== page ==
How much does it cost you to employ them (so including employers NI, payroll admin etc) at the moment? Are we talking £300 a week? If so then yes that is quite a bit of difference between say £120 a week but how much would the difference be eaten into by the other costs involved?
You need to try to work out some realistic figures so you can see what you saving really would be - and consider if that saving is worth the loss of privacy you get from having someone else stay at your home 7 days a week.

Blondeshavemorefun Sun 08-Sep-13 23:06:56

So you work 3 days

will you be making your nanny redundant? Assume she won't want to drop her salary to £120ish - tho tbh live in nannies can earn 350/400 take home a week - yes I know not gross and should always quote gross

So with these figures means at 40% would be 140/160 a week

As nick said would you want someone to be leaving your house at possibly 630am and coming home maybe midnight at weekends

Maybe a cm would be a cheaper option for you

ChippingInNeedsSleepAndCoffee Mon 09-Sep-13 00:06:33

I think you have a few options smile

- Childminder
- After school club/breakfast club for 4.5 & Full days at nursery for 1.5
- Au Pair (older one for car insurance & it's not many hours)
- Live-in student & put the baby in 'school hours' at nursery (all hours in exchange for bed & board)
- Live-in nanny, take the baby out of nursery on the nanny days. Bed & Board - possibly small amount of £ depending on cost of 'keeping' her

Talk your Mum into another 2 days grin

OutragedFromLeeds Mon 09-Sep-13 00:10:54

Why don't you drop the baby's nursery? Paying a nanny and a nursery is madness if things are tight financially.

Or increase the nursery hours and get an au pair. An au pair is fine for before/after school.

Or get a lodger and use the rent to pay the current live-out nanny.

I think paying someone's living costs 7 days a week isn't really going to make much of a saving on 2 days a week childcare.

AMI88 Mon 09-Sep-13 08:50:05

Also, unless your days at home can be flexible, I think you are looking for something that may be too hard to find, or if you do find someone, they may not be able to find work for the other days...I would suggest CM or increase days at nursery!

NoMoreWasabi Mon 09-Sep-13 12:01:25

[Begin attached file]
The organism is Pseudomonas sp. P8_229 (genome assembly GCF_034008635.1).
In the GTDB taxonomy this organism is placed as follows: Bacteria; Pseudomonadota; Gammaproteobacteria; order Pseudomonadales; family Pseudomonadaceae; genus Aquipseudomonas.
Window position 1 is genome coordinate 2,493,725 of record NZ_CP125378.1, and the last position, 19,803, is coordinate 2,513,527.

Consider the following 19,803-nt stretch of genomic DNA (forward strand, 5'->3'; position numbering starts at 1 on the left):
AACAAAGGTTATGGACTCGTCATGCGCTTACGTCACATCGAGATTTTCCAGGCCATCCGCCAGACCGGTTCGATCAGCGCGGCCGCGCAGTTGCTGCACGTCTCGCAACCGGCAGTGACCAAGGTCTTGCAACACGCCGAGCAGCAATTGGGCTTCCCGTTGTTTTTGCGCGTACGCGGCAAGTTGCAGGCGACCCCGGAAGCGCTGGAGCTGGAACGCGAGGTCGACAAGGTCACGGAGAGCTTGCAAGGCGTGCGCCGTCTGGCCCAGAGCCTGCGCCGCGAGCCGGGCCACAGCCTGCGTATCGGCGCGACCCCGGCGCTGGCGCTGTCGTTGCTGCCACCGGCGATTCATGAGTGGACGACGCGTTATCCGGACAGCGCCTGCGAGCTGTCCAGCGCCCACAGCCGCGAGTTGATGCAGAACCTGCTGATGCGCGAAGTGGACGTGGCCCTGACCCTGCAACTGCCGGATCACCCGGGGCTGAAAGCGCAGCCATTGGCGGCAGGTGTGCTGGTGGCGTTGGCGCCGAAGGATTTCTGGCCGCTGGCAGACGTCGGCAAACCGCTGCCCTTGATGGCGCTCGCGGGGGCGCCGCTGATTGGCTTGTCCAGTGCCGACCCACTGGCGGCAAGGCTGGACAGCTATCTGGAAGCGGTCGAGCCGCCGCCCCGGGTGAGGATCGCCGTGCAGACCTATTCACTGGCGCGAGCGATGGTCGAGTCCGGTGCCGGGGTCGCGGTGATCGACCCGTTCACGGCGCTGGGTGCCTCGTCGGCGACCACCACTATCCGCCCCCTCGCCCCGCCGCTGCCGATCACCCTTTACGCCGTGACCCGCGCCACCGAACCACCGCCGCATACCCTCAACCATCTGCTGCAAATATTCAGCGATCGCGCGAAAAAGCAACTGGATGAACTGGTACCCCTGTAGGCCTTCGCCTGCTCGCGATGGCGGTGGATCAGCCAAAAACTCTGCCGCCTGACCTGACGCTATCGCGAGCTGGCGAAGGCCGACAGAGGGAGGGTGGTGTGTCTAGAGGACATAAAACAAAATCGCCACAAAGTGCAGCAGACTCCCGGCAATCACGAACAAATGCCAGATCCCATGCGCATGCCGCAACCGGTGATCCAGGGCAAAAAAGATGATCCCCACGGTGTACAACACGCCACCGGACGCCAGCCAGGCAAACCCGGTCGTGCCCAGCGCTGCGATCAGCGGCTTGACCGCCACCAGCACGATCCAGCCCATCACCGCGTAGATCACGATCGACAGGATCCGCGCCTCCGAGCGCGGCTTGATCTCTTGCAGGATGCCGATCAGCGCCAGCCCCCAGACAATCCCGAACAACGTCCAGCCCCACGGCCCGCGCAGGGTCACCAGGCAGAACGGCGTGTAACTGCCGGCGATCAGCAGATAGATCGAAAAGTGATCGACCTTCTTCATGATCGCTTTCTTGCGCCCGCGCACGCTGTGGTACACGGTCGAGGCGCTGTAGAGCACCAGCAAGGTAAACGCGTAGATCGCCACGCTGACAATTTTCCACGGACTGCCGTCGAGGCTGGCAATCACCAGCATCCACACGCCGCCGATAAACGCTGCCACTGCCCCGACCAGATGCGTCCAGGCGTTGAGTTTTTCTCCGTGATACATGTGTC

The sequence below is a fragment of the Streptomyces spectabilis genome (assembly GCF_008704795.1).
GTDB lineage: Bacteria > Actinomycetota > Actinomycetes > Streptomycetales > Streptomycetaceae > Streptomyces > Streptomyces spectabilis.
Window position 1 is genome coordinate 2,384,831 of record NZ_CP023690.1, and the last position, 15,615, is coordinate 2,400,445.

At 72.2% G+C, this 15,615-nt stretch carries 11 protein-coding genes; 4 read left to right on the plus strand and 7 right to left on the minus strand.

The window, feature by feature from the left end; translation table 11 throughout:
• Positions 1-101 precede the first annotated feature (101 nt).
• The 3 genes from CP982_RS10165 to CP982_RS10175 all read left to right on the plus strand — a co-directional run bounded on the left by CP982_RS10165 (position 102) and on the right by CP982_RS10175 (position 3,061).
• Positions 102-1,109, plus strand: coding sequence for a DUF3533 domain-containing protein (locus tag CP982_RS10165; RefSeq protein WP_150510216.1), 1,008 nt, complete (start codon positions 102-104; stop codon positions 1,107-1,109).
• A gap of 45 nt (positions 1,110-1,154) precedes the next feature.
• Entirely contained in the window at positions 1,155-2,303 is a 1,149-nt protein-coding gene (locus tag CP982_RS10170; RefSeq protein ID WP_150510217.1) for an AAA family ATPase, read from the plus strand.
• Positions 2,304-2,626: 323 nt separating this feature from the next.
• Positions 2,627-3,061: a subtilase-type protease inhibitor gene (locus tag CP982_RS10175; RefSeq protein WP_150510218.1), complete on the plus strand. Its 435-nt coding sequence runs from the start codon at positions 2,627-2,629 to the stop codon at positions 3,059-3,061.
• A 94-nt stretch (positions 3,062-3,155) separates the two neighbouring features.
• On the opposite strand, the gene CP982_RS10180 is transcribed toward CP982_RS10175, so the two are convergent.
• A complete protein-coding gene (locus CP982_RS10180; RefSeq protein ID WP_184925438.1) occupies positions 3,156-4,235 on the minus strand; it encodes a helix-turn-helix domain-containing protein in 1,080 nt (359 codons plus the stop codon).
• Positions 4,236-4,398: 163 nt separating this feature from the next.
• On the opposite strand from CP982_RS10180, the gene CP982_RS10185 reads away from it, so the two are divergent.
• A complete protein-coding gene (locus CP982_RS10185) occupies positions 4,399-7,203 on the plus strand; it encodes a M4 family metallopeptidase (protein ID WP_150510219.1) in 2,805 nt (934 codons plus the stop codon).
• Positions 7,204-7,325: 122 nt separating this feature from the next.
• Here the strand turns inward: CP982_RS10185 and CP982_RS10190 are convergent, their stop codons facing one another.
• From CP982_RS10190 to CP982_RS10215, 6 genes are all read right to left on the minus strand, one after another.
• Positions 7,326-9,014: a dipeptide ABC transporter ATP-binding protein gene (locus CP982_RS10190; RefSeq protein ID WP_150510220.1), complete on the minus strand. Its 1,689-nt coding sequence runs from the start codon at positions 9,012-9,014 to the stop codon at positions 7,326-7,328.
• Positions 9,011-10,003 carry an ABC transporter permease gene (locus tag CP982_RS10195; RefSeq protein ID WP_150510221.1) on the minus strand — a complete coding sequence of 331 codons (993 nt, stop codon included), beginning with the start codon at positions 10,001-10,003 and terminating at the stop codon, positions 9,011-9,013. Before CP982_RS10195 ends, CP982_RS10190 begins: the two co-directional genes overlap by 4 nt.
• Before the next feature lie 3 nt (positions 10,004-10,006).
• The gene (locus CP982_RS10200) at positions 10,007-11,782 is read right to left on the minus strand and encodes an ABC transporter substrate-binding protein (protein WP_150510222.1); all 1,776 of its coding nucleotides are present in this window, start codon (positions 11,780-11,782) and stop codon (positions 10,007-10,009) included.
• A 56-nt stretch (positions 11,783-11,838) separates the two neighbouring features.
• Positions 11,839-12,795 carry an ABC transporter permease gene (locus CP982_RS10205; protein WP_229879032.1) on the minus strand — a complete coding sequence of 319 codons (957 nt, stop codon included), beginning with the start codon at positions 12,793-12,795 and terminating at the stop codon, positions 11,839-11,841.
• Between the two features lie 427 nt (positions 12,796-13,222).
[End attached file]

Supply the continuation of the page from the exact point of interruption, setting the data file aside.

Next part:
I would look into getting a slightly older (early 20s upwards) au pair who can do the 2 days and then help out with other stuff some other days - I'm sure there are things you could give them.

Tableforfour Tue 10-Sep-13 12:26:10

Thanks all, that is really helpful advice.

He has to go to nursery because we live in a crazy area where there is poor state provision at primary and it is non existent at secondary (without travelling long distances to bad schools) so we have made the decision to educate privately,but the private schools assess at 3,4,5 and 7. Yes, I know it is crazy,but you have to work with the system that you are in, so he needs to be at nursery as they will prepare him for the assessments. Please don't flame me for this,I don't agree with it either!

An older au pair might work, or maybe a cheaper nursery!

Any ideas how you can estimate costs of having someone live in your house, heat, light, food etc?

NomDeClavier Tue 10-Sep-13 14:12:36

A good nanny may well be able to prepare for the assessments. I used to supplement my nanny wage by working with families in North London to do just that. Plus you'd only be losing 2 days per week, unless those are your only nursery days? In which case I'd look at more time in nursery.

As for costs, try taking your bills then divide by 3 and that extra third probably represents what someone living in will cost, making the assumption you all eat the same and your children have an appetite approximately 50% of an adult, your nanny will have a similar amount of technology to you and your DH and use a similar amount of water. That's a very rough and ready estimate because you're already at home part of the time (or your nanny is) so heating and lighting won't change.

I don't think for 2days you'll see a significant saving on a live out nanny with a live in nanny or even an au pair.

A lodger on the other hand is a sensible suggestion as they pay you to cover bills plus a small amount for the room which can cover your nanny's salary. And a lodger will be easier to find than a nanny happy with this kind of arrangement.